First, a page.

17. M. J. Duclos, B. Chevalier, C. Goddard, and J. Simon, “Regulation of amino acid transport and protein metabolism in myotubes derived from chicken muscle satellite cells by insulin-like growth factor-I,” Journal of Cellular Physiology, vol. 157, no. 3, pp. 650–657, 1993. View at Publisher · View at Google Scholar · View at Scopus
  18. E. Jennische and H.-A. Hansson, “Regenerating skeletal muscle cells express insulin-like growth factor I,” Acta Physiologica Scandinavica, vol. 130, no. 2, pp. 327–332, 1987. View at Google Scholar · View at Scopus
  19. P. J. Mitchell, S. E. Johnson, and K. Hannon, “Insulin-like growth factor I stimulates myoblast expansion and myofiber development in the limb,” Developmental Dynamics, vol. 223, no. 1, pp. 12–23, 2002. View at Publisher · View at Google Scholar · View at Scopus
  20. Y. Sun, P. Wang, H. Zheng, and R. G. Smith, “Ghrelin stimulation of growth hormone release and appetite is mediated through the growth hormone secretagogue receptor,” Proceedings of the National Academy of Sciences of the United States of America, vol. 101, no. 13, pp. 4679–4684, 2004. View at Publisher · View at Google Scholar · View at Scopus
  21. J. M. Zigman, Y. Nakano, R. Coppari et al., “Mice lacking ghrelin receptors resist the development of diet-induced obesity,” Journal of Clinical Investigation, vol. 115, no. 12, pp. 3564–3572, 2005. View at Publisher · View at Google Scholar · View at Scopus
  22. M. D. Abramoff, P. J. Magelhaes, and S. J. Ram, “Image processing with Image,” Journal of Biophotonics International, vol. 11, no. 1, pp. 36–42, 2004. View at Google Scholar
  23. P. Spring, C. Wenk, K. A. Dawson, and K. E. Newman, “The effect of dietary mannanoligosaccharides on cecal parameters and the concentrations of enteric bacteria in the ceca of Salmonella- challenged broiler chicks,” Poultry Science, vol. 79, no. 2, pp. 205–211, 2000. View at Google Scholar · View at Scopus
  24. M. Yamamoto, F. Saleh, M. Tahir, A. Ohtsuka, and K. Hayashi, “The effect of Koji-feed (fermented distillery by-product) on the growth performance and nutrient metabolizability in broiler,” Journal of Poultry Science, vol. 44, no. 3, pp. 291–296, 2007. View at Publisher · View at Google Scholar · View at Scopus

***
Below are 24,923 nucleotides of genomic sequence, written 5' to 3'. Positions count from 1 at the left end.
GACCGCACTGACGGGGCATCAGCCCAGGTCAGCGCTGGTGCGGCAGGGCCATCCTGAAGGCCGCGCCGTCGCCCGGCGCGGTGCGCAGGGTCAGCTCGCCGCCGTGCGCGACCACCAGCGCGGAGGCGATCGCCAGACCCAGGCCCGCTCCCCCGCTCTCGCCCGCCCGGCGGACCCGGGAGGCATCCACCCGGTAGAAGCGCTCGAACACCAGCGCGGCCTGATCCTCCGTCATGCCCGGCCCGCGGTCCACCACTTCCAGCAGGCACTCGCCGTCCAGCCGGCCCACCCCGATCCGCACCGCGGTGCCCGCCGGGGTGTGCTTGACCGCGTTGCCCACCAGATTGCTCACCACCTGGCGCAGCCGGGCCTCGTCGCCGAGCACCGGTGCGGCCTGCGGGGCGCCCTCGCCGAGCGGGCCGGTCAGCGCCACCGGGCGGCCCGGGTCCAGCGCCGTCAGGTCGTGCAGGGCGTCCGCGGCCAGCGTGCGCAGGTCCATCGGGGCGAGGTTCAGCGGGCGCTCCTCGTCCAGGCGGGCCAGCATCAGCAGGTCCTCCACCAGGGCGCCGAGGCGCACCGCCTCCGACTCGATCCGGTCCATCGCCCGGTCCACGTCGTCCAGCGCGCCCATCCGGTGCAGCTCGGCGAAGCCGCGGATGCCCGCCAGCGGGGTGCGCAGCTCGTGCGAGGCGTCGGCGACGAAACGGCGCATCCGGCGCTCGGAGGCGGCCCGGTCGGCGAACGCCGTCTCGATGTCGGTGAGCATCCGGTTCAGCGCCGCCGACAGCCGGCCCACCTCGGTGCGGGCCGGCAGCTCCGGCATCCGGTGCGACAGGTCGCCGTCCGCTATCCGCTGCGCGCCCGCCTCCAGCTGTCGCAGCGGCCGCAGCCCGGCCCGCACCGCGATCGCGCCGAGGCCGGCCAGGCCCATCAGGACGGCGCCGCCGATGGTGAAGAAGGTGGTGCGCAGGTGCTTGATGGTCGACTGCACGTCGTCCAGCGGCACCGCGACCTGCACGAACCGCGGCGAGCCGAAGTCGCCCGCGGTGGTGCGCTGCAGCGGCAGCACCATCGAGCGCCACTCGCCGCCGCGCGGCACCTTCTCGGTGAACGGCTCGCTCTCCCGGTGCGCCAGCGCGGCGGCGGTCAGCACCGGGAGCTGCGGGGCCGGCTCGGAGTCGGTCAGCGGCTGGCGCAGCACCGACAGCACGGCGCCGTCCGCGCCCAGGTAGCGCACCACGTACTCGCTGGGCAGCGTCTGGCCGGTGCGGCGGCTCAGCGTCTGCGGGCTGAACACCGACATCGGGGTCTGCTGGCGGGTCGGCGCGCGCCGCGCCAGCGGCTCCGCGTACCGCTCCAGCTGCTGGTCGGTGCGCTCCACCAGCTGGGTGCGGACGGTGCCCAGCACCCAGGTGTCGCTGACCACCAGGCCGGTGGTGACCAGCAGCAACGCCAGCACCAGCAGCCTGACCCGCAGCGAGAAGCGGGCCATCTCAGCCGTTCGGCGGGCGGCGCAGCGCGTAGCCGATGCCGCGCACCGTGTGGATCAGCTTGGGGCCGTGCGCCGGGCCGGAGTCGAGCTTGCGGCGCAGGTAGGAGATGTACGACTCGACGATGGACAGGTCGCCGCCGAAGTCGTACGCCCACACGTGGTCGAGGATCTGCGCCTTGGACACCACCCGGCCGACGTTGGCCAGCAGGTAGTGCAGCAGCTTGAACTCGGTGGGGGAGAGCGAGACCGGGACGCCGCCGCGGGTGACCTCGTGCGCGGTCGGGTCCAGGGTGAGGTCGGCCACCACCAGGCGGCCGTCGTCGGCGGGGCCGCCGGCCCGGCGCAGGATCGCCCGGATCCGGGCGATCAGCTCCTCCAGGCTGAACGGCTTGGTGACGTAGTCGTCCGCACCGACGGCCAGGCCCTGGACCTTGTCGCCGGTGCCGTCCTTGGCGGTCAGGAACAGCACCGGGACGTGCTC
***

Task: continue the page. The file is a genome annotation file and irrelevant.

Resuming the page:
25. T. Kamizono, K. Nakashima, A. Ohtsuka, and K. Hayashi, “Effects of feeding hexane-extracts of a shochu distillery by-product on skeletal muscle protein degradation in broiler chicken,” Bioscience, Biotechnology and Biochemistry, vol. 74, no. 1, pp. 92–95, 2010. View at Publisher · View at Google Scholar · View at Scopus
  26. C. Guobin, L. Xiangping, and L. Jing, “Temporal and spatial expression of the pax-7 gene during chicken embryo and postnatal development,” Journal of Animal and Veterinary Advances, vol. 10, no. 1, pp. 1785–1788, 2011. View at Google Scholar
  27. C. Beccavin, B. Chevalier, J. Simon, and M. J. Duclos, “Circulating insulin-like growth factors (IGF-I and -II) and IGF binding proteins in divergently selected fat or lean chickens: effect of prolonged fasting,” Growth Hormone and IGF Research, vol. 9, no. 3, pp. 187–194, 1999. View at Publisher · View at Google Scholar · View at Scopus
  28. J. R. Florini, D. Z. Ewton, and K. A. Magri, “Hormones, growth factors, and myogenic differentiation,” Annual Review of Physiology, vol. 53, pp. 201–216, 1991. View at Google Scholar · View at Scopus
  29. C. Beccavin, B. Chevalier, L. A. Cogburn, J. Simon, and M. J. Duclos, “Insulin-like growth factors and body growth in chickens divergently selected for high or low growth rate,” Journal of Endocrinology, vol. 168, no. 2, pp. 297–306, 2001. View at Publisher · View at Google Scholar · View at Scopus